Can you sing the song by Roy Orbison? It goes:
A candy-colored clown they call the sandman
Tiptoes to my room every night,
Just to sprinkle stardust and to whisper,
“Go to sleep, everything is all right.”
Unlike my wife, I am untroubled by insomnia. Bedtime for me is sweet release. No tossing and turning. I could be marooned on the wreckage of my past and still sleep it off. I might be frozen by fear of the future but sleep through it. I attribute this ability to my highly developed defenses of denial and suppression.
Not that I’m pathological. Far from it. I view bedtime as a break from blindness, a respite from clenched teeth and hypervigilance. Eyes open or eyes closed, it’s all mellow. I float in cushioned cotton, without fear of going bump in the night. As long as I disturb no one by snoring, I feel my pleasure is harmless, my crimes are victimless.
I read in bed. The best invention of the millennium is the sleep timer. I have it on my NLS digital book player and my Victor Reader Stream. I hit the fifteen-minute snooze button and, if I’m still awake when it runs out, I hit it again. Back in the days of cassette books, just try to find your place the next morning.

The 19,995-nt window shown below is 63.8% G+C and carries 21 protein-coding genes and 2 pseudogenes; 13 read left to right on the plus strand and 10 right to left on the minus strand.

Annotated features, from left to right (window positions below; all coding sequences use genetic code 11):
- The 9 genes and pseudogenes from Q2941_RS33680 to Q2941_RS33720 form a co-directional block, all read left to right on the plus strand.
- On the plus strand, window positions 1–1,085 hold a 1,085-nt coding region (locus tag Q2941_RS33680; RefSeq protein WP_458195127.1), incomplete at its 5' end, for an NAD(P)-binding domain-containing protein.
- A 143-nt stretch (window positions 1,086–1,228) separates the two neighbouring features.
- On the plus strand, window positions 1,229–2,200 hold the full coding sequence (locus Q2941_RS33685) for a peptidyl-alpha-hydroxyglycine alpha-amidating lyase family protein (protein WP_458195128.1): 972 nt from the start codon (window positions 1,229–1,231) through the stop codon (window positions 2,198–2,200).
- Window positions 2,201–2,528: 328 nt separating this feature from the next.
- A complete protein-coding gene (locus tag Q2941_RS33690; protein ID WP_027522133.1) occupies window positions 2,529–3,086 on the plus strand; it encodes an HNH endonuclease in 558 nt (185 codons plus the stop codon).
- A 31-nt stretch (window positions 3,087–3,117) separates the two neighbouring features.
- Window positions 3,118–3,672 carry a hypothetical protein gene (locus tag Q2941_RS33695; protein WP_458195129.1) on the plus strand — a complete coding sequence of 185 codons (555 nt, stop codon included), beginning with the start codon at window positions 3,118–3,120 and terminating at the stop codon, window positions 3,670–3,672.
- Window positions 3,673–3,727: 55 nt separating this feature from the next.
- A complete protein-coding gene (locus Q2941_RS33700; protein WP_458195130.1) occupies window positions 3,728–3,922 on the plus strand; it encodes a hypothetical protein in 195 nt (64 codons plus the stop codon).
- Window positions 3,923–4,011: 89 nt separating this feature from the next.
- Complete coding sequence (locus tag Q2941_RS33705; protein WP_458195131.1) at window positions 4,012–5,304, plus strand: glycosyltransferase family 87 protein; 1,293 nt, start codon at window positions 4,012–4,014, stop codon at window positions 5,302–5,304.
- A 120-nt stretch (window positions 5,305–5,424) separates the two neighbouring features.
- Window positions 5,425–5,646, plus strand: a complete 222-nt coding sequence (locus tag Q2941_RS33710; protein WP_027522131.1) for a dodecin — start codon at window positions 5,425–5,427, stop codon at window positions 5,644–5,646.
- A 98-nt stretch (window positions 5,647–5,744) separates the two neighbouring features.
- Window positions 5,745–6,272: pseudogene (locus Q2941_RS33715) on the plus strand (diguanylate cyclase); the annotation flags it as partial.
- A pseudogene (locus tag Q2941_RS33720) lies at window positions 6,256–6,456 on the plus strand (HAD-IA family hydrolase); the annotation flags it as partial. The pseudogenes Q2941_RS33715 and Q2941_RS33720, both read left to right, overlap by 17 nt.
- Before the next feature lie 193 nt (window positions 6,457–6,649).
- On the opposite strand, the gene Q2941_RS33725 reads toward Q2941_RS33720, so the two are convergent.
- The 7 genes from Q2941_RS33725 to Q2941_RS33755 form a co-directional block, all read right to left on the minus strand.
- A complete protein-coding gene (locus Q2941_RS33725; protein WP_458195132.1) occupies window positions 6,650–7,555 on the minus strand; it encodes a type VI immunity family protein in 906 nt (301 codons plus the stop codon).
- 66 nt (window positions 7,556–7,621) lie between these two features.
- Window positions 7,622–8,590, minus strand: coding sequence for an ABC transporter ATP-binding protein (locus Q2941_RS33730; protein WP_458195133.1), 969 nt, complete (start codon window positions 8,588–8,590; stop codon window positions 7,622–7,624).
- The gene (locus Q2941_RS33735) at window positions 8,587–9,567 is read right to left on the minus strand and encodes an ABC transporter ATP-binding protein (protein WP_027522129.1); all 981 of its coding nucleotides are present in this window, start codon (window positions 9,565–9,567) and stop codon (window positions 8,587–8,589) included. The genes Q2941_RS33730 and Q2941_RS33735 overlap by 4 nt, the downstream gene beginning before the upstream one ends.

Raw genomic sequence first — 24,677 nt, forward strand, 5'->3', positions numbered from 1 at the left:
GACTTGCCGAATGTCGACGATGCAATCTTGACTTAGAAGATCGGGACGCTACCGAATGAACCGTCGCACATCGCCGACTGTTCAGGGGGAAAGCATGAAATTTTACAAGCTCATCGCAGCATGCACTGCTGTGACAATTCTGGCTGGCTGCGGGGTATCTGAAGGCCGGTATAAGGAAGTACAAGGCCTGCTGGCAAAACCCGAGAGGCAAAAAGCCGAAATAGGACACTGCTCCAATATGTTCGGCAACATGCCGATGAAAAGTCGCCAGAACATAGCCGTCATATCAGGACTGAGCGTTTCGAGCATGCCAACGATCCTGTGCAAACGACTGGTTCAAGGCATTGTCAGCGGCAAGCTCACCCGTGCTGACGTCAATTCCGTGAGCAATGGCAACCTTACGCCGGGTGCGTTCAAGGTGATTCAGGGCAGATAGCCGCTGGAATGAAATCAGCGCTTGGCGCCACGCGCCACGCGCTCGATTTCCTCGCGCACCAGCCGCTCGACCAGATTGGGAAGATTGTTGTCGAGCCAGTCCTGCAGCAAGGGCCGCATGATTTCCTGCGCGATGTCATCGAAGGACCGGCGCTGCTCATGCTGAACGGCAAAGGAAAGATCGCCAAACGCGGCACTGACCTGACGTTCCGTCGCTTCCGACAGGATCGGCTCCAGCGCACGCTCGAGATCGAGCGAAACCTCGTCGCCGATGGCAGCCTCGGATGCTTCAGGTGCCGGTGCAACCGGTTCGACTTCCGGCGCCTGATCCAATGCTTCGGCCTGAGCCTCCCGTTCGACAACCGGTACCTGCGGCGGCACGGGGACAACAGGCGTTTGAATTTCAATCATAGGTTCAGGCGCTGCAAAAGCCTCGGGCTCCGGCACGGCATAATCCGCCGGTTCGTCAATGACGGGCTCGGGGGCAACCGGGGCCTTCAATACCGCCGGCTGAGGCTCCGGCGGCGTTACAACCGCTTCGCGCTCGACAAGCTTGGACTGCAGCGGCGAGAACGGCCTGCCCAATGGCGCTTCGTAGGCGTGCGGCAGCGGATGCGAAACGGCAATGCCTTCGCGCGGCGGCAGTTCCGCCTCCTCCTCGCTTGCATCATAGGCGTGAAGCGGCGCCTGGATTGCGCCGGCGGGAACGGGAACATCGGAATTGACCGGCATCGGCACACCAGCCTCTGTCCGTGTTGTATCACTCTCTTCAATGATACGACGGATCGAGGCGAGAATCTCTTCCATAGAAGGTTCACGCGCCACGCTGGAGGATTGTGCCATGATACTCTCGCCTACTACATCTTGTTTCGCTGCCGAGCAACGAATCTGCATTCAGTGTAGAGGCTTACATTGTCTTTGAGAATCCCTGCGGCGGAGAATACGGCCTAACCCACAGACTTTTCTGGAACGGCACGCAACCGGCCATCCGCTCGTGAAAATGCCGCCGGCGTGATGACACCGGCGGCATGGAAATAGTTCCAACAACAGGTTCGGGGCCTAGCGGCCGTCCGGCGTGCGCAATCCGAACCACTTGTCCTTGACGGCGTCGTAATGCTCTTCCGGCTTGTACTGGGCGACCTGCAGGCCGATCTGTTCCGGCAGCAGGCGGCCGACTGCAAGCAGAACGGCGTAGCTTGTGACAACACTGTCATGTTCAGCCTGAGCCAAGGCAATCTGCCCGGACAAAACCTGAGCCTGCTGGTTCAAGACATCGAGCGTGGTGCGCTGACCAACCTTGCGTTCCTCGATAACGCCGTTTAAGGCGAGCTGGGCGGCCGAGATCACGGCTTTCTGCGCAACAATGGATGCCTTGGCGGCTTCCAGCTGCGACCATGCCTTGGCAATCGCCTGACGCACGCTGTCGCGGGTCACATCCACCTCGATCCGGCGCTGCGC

However pleasant I find sleep, I find true joy in dreams. Dreams are my primary source of visual entertainment. Every night, a Technicolor triple feature! Cruising in my ’69 red Camaro. Trotting around an emerald green baseball diamond.
I’ve read the first half of a book called The Psychology of Blindness. It’s very interesting. The second half is all about dreams. I’m choosing to skip that part. Too much information takes the fun out of things.
Some experts say we dream all the time, except when we’re awake, we put a stop to it before it gets ridiculous. Sometimes, when I’m sleepy, I’ll start thinking about one thing and finish the thought thinking about something else. Like just now, I started thinking about dreams and ended up thinking about soup. It was silly, just like a dream. OK, time for bed.